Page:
Tanunda's memorial garden to again honour the late Benno Keil

An extract from Barossa and Light Herald in April 1977 showing the unveiling of the Keil Memorial Garden, located on the corner of Murray and Bilyara streets, Tanunda.

An extract from Barossa and Light Herald in April 1977 showing the unveiling of the Keil Memorial Garden, located on the corner of Murray and Bilyara streets, Tanunda.

Installation of a new plaque at a Tanunda garden, to honour former councillor Benno Keil, was carried by Barossa Council's elected members on Tuesday.

The decision, made during their ordinary meeting, follows a proposal forwarded by councillor Carla Wiese-Smith.

The councillor, on behalf of resident requests, was keen to reinstate the naming of 'Benno Keil Memorial Garden', at the garden located on the corner of Murray and Bilyara streets.

The original plaque laid in the late 1970s was removed sometime ago after a wall at the garden was torn down.

An article in the Barossa and Light Herald newspaper, dated of 14 April 1977, revealed that "The Benno Keil Memorial Garden...was officially opened at 2 p.m. on Monday afternoon.....'

'A memorial plaque to the late Mr. Keil was unveiled by his wife..." (Mrs Elma Keil),' the article states.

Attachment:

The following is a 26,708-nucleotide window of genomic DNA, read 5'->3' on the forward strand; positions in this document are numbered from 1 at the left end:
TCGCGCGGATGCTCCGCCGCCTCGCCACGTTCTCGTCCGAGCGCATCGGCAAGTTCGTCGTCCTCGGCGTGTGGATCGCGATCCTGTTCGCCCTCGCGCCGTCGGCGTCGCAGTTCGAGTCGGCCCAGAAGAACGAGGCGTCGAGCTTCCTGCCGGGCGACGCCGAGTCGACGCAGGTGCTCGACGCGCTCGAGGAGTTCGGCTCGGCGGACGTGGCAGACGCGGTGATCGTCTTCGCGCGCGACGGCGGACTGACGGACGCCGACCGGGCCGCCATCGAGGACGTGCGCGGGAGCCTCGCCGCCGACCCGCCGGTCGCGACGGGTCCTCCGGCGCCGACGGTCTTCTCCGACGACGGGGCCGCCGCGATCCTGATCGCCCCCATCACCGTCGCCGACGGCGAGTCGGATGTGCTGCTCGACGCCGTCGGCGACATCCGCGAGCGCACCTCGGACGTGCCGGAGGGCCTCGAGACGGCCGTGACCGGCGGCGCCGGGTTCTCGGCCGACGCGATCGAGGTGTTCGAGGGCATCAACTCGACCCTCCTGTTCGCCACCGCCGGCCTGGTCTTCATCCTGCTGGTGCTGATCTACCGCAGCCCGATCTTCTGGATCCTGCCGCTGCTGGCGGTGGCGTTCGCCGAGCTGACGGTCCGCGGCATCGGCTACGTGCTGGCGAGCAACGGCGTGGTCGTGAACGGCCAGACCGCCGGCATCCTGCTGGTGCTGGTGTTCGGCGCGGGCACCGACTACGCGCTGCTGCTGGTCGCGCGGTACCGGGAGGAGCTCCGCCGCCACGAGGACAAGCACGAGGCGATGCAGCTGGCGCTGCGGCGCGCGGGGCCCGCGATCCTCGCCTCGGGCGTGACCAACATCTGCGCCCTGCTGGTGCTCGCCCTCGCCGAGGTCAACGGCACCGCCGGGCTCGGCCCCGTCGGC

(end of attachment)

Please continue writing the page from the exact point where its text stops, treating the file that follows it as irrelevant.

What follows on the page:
He was further noted for having provided "outstanding service" to the town and was a Barossa councillor for 16 years.

Council's research further confirmed that the garden site was purchased by the District Council of Tanunda in 1973 from Wallent & Sons for use as a public park.

During this week's meeting, council shared how Robert Homburg, a trustee of the Keil Family Estate, had been consulted regarding a replica plaque being reinstated in the garden.

He approved a replica plaque partially shown in the newspaper article (see photo).

Mr Homburg suggested installation of the plaque on the back wall of the rotunda in the vicinity of the 'Liedertafel' plaque, 'unless council considers that another location is more appropriate,' council shared.

The popular site for visitors and locals includes a rotunda, seating and well maintained gardens, and also provides a backdrop to community events, including the Barons of Barossa annual Declaration of Vintage in February.

According to the council, the plaque will be installed later next month at a cost of about $500.